Some Sunday nostalgia on the Masters of the Universe cult. First, read this piece about rediscovering He-Man (link via Shruti). I love the references to the homo-eroticism – characters named Ram Man and Fisto and such. It reminds me of the Star Wars light sabres and the onanistic connotations of Han (Hand) Solo's name, as well as Sam and Frodo’s attempts to save their world by destroying the gigantic vagina in The Lord of the Rings.
Samit also writes about He-Man here, accurately pointing out that for many of us boylings in the mid-1980s, playing with those toys was a crucial first step towards metrosexuality years before the term was coined. (“You do realise they’re dolls, don’t you?” my mother would say. “They’re ACTION FIGURES!” I’d growl back.) I must disagree with the young duck on one point: Teela wasn’t hot. She-Ra (He-Man’s twin sister, separated at birth) …now she was some woman. She rode a unicorn named Swift Wind and could turn her sword into a lasso. Excellent!
I picked up my first He-Man toy around the age of eight and contented myself for some months with the few characters that were available in India (Prince Adam/He-Man, Man-at-Arms, Teela, Skeletor, the Sorceress, Beast-Man, a couple of others). But it was during a two-month vacation in London that true nirvana was obtained. In the Toys section on the fourth floor of Selfridges, I discovered why the West called itself the Developed World: here were dozens, perhaps even hundreds of Masters of the Universe characters that I’d never even heard of in India. My cousins and I bought huge numbers and spent hours playing with them, scripting and acting out stories. Each of the figures came accompanied by a 20-page comic book that explained the provenance of the character in question, and this helped us work out our plots. (Those comics, very cheap rip-offs of Tolkien and other sages, were my earliest introductions to a fantasy landscape outside of Enid Blyton’s Toyland and The Enchanted Wood, or the Indian mythology of Amar Chitra Katha.) I even picked up a couple of Masters of the Universe audio-books (to date the only books I've listened to on tape), including one about Mer-Man, lord of the deeps, with fantastic underwater sound effects.
Our favourite characters included the dastardly ssssnake men – like Tanglor, whose long pipe-like arms made him distinctly different in shape and size from any of the other figures; Mosquitor (who had a chest cavity that would fill with a slimy red liquid if you pressed a button at the back); the evil Hordak (who was an even bigger bad-ass than Skeletor), the stinky Stinkor (the toy gave off a faintly unpleasant smell), the awful Clawful and many others.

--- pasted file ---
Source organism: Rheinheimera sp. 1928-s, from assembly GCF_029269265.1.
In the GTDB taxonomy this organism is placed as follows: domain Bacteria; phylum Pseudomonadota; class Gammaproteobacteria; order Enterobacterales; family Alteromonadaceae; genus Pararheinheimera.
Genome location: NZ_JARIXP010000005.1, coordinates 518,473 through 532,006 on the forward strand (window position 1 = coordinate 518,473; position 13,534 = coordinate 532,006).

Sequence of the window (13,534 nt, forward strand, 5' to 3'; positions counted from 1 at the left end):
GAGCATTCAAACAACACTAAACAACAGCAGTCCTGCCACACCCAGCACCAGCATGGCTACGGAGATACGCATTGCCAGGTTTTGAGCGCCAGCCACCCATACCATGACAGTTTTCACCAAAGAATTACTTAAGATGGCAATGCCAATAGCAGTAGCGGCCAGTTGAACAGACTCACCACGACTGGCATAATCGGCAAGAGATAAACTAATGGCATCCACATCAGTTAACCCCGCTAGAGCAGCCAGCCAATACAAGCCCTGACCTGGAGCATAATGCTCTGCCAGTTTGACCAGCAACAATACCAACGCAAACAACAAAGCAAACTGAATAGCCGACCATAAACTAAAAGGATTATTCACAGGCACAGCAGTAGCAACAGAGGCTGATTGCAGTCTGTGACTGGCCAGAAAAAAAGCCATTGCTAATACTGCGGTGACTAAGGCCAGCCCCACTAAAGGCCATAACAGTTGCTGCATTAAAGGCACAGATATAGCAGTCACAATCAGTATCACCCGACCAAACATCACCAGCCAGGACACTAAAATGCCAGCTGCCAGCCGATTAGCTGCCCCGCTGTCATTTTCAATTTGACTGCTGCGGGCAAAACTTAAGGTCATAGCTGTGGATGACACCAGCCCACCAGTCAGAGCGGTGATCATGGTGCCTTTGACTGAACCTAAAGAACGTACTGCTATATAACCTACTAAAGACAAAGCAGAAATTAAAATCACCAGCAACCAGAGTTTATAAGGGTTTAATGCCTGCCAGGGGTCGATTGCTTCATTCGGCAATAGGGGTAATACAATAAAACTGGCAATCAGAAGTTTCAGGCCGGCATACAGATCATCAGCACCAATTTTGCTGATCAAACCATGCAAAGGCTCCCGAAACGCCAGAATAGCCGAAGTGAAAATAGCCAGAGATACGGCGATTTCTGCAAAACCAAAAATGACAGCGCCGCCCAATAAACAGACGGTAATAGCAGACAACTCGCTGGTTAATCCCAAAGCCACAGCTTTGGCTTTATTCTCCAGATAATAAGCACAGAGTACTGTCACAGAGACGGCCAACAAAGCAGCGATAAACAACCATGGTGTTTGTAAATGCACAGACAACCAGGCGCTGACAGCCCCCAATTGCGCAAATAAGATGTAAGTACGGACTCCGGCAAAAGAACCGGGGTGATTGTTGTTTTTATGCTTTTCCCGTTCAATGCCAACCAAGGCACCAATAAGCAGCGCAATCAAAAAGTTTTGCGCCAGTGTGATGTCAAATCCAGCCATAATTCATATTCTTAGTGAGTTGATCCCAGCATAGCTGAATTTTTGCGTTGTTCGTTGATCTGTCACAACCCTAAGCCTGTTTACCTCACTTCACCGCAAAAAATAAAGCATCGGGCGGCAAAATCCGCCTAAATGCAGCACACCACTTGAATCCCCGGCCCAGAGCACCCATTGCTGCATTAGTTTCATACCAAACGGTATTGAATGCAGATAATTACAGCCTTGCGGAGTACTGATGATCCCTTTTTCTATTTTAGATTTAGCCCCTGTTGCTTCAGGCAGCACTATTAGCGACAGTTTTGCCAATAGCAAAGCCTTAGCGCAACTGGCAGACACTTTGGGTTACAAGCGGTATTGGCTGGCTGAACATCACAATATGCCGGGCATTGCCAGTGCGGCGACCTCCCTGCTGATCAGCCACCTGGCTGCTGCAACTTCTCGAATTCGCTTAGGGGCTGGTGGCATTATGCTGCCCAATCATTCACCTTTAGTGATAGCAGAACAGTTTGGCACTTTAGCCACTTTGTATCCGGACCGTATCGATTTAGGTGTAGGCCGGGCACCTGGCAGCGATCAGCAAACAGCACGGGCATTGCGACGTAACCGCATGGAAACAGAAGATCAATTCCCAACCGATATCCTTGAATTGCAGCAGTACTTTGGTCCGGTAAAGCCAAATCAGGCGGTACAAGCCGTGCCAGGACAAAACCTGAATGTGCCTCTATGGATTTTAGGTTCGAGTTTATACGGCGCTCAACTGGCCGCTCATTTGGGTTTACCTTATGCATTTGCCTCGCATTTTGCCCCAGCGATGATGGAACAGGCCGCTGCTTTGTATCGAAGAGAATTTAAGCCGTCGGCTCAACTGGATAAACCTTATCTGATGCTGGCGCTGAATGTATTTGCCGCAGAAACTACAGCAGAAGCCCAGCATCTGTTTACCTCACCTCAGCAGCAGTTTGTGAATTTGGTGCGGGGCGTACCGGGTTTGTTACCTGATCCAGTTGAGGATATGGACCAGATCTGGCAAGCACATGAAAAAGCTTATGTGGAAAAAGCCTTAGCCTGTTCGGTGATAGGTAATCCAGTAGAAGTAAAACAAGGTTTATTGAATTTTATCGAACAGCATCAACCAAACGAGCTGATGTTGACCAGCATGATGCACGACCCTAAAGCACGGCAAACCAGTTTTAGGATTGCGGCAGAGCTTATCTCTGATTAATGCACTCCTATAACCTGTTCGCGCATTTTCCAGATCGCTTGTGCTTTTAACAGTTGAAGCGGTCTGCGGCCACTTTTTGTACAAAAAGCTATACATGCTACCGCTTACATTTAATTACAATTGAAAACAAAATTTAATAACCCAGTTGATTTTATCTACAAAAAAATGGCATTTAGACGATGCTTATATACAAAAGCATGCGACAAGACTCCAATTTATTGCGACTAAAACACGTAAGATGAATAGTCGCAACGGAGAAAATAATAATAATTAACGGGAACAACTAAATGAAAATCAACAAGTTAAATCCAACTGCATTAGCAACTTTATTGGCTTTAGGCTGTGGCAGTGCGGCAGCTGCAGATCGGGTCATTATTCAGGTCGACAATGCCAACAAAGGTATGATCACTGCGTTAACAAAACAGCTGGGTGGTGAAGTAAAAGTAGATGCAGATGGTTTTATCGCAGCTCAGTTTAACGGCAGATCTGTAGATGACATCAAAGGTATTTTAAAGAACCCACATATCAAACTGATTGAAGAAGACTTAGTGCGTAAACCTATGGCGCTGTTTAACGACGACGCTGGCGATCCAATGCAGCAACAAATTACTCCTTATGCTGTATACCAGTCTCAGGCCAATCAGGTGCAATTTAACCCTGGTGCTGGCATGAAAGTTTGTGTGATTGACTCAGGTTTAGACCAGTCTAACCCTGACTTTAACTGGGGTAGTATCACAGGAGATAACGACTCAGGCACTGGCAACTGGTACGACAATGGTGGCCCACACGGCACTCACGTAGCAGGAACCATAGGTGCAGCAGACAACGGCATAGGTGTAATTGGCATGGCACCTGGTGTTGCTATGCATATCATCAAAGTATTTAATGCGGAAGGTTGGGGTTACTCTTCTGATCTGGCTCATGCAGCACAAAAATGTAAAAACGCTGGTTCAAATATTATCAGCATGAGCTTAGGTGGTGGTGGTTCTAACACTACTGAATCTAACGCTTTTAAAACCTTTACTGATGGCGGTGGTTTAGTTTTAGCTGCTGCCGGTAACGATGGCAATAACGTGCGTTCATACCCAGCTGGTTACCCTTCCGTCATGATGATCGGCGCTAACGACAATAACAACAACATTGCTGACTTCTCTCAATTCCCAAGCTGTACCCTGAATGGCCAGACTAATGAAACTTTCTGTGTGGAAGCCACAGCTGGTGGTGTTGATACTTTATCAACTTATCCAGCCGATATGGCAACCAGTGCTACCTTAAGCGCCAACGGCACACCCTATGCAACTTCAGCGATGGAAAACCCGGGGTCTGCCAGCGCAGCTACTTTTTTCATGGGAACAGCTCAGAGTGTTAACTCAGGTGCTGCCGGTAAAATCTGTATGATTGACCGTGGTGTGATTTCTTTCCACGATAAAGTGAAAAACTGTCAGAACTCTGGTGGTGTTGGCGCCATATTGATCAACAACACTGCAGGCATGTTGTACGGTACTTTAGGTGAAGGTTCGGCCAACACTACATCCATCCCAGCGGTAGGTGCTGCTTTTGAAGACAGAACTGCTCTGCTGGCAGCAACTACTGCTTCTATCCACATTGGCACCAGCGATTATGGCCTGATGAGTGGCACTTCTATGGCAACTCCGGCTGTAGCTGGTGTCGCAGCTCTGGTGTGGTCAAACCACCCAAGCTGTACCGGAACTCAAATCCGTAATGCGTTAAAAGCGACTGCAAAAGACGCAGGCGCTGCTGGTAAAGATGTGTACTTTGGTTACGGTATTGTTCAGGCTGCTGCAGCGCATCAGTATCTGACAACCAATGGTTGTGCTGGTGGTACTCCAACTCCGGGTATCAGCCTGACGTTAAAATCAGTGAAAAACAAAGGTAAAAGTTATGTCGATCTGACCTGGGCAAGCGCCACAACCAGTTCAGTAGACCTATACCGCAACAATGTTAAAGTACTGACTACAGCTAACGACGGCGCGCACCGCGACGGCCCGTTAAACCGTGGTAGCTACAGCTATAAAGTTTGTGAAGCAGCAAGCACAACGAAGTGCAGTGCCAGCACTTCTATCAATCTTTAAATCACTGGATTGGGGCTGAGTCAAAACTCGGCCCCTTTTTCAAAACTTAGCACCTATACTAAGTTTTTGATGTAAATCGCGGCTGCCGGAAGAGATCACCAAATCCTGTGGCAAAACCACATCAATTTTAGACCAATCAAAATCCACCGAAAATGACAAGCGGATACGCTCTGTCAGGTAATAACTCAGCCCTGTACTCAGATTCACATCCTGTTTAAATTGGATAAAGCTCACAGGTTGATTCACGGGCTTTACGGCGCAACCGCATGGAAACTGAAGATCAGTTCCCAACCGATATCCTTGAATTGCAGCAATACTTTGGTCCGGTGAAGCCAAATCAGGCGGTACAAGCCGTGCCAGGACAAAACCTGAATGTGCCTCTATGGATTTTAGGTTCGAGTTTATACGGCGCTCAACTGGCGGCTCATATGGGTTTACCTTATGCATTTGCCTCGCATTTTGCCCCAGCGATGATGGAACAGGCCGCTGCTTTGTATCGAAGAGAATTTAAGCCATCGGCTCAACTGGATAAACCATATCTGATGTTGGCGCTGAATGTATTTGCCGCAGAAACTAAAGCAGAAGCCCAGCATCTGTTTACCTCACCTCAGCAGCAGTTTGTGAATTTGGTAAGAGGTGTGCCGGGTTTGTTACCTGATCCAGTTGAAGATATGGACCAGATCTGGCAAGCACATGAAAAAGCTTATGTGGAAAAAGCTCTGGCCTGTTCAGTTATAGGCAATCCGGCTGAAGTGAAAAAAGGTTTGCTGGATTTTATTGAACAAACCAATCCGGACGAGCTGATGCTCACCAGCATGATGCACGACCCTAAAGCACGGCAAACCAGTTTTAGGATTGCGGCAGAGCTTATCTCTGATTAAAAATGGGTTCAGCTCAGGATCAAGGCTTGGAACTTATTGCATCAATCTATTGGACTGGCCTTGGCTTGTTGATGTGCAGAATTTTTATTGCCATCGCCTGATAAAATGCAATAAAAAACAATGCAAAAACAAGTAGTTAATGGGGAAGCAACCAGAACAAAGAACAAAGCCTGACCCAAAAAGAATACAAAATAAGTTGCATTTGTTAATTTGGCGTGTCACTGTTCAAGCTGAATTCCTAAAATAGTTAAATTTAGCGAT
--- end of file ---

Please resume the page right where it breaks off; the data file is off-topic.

My appetite was whetted by the fact that a live-action film titled Masters of the Universe was coming out that summer. In London I picked up a promotional book about the film; it had a plot synopsis with movie stills, but more interestingly it had a page featuring info on all the main characters, with blanks where the mug-shots of the characters were supposed to be. You had to gradually fill those blanks by collecting stickers from candy stores – they came with purchases of specific chocolates. As you might guess, I made sure to accompany my aunt each time she went shopping to Tescos that summer. (I only got to watch the film months later on videocassette. It had Dolph Lundgren in the He-Man role and a decent-ish cast including a young Courtney Cox, 10 years before Friends.)
Needless to say, after returning to India with my prize collection I was for a while the star among my He-Man-obsessed friends, none of whom had more than 7-8 of the most basic toys. We set up elaborate games including knocking the figures down with darts and bows and arrows, and playing hide-and-seek with them (it was especially useful to hide the all-green Moss Man among plants in the garden; finding him could take hours).
Then, after a few months we lost interest, turned our attention to other things (the Ramayana/Mahabharata obsession was just setting in), and the toys were tucked into a plastic bag and consigned to the storeroom – until I retrieved them this morning and found that Stinkor still hasn’t lost his stink, nearly 20 years after I bought him.
He-Man memories. Such fun.